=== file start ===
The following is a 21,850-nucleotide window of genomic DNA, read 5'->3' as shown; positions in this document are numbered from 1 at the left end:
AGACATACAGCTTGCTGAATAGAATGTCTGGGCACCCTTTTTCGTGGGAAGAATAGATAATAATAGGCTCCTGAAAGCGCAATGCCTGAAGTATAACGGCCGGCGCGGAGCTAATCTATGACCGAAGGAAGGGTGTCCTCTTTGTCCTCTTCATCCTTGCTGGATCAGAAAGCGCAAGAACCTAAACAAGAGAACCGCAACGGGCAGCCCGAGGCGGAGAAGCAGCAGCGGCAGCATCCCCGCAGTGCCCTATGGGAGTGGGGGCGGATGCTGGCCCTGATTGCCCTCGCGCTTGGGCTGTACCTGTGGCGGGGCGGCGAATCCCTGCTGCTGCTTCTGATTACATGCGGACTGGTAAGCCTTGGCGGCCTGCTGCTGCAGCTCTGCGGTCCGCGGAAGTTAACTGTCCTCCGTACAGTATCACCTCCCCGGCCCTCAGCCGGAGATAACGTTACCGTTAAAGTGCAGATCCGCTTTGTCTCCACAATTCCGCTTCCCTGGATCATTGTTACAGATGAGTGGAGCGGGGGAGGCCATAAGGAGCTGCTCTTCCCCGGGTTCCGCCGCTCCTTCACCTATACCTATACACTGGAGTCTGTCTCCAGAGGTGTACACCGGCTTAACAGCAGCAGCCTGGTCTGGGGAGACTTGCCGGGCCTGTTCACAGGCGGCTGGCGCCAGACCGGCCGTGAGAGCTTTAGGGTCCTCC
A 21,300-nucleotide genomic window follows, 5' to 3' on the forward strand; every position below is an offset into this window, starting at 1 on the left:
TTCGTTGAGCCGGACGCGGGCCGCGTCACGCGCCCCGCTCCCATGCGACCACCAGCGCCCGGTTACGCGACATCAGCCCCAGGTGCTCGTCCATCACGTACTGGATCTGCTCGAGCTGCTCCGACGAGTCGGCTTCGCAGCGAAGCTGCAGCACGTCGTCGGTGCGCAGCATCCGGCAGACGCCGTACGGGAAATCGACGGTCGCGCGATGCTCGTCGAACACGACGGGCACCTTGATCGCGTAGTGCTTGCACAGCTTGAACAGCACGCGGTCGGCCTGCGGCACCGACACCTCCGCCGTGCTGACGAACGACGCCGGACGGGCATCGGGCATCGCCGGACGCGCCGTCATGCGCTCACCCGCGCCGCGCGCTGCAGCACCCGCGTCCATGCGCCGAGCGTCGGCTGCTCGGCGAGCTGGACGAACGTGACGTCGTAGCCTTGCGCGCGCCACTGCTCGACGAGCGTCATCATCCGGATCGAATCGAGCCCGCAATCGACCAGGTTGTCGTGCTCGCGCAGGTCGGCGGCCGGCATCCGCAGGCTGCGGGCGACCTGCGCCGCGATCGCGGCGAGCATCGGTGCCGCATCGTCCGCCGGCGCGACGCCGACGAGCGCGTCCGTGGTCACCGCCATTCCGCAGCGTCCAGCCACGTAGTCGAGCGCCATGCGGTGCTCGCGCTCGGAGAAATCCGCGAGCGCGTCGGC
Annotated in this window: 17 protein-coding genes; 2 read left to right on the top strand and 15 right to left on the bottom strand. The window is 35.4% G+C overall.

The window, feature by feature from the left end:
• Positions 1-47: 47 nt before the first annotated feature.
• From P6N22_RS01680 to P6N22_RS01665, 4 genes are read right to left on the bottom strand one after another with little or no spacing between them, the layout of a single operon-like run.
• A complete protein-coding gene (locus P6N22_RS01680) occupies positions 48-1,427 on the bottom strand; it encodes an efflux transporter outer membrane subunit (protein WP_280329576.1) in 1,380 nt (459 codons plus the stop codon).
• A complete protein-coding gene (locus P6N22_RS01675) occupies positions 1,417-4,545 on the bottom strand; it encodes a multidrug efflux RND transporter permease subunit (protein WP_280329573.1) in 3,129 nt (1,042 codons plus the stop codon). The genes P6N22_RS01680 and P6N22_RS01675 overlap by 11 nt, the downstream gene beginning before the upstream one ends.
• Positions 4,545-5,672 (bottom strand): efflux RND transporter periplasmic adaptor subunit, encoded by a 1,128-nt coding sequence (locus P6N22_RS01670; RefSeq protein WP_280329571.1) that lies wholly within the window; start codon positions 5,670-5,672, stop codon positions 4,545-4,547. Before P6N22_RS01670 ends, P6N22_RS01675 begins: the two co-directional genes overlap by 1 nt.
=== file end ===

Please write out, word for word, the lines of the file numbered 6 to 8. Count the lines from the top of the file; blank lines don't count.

The window, feature by feature from the left end:
• Positions 1-47: 47 nt before the first annotated feature.
• From P6N22_RS01680 to P6N22_RS01665, 4 genes are read right to left on the bottom strand one after another with little or no spacing between them, the layout of a single operon-like run.